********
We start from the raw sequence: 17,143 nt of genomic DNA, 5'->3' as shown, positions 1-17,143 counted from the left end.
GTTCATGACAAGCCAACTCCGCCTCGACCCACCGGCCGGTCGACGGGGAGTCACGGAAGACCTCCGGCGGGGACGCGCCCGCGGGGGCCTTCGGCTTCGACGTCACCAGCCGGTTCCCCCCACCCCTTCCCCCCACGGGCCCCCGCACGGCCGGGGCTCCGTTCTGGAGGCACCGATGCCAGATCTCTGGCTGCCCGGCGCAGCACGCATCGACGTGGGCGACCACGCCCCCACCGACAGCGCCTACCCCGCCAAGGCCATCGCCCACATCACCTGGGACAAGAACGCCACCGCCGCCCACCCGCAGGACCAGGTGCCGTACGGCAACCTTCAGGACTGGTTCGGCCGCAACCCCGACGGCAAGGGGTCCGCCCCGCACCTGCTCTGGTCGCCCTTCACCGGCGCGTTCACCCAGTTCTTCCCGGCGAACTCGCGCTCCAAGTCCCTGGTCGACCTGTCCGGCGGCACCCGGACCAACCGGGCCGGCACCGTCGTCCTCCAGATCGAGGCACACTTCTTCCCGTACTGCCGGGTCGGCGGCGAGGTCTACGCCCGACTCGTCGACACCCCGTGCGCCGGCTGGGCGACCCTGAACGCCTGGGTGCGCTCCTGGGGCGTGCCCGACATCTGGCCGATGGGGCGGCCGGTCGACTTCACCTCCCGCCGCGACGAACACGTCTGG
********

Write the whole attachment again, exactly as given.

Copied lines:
We start from the raw sequence: 17,143 nt of genomic DNA, 5'->3' as shown, positions 1-17,143 counted from the left end.
GTTCATGACAAGCCAACTCCGCCTCGACCCACCGGCCGGTCGACGGGGAGTCACGGAAGACCTCCGGCGGGGACGCGCCCGCGGGGGCCTTCGGCTTCGACGTCACCAGCCGGTTCCCCCCACCCCTTCCCCCCACGGGCCCCCGCACGGCCGGGGCTCCGTTCTGGAGGCACCGATGCCAGATCTCTGGCTGCCCGGCGCAGCACGCATCGACGTGGGCGACCACGCCCCCACCGACAGCGCCTACCCCGCCAAGGCCATCGCCCACATCACCTGGGACAAGAACGCCACCGCCGCCCACCCGCAGGACCAGGTGCCGTACGGCAACCTTCAGGACTGGTTCGGCCGCAACCCCGACGGCAAGGGGTCCGCCCCGCACCTGCTCTGGTCGCCCTTCACCGGCGCGTTCACCCAGTTCTTCCCGGCGAACTCGCGCTCCAAGTCCCTGGTCGACCTGTCCGGCGGCACCCGGACCAACCGGGCCGGCACCGTCGTCCTCCAGATCGAGGCACACTTCTTCCCGTACTGCCGGGTCGGCGGCGAGGTCTACGCCCGACTCGTCGACACCCCGTGCGCCGGCTGGGCGACCCTGAACGCCTGGGTGCGCTCCTGGGGCGTGCCCGACATCTGGCCGATGGGGCGGCCGGTCGACTTCACCTCCCGCCGCGACGAACACGTCTGG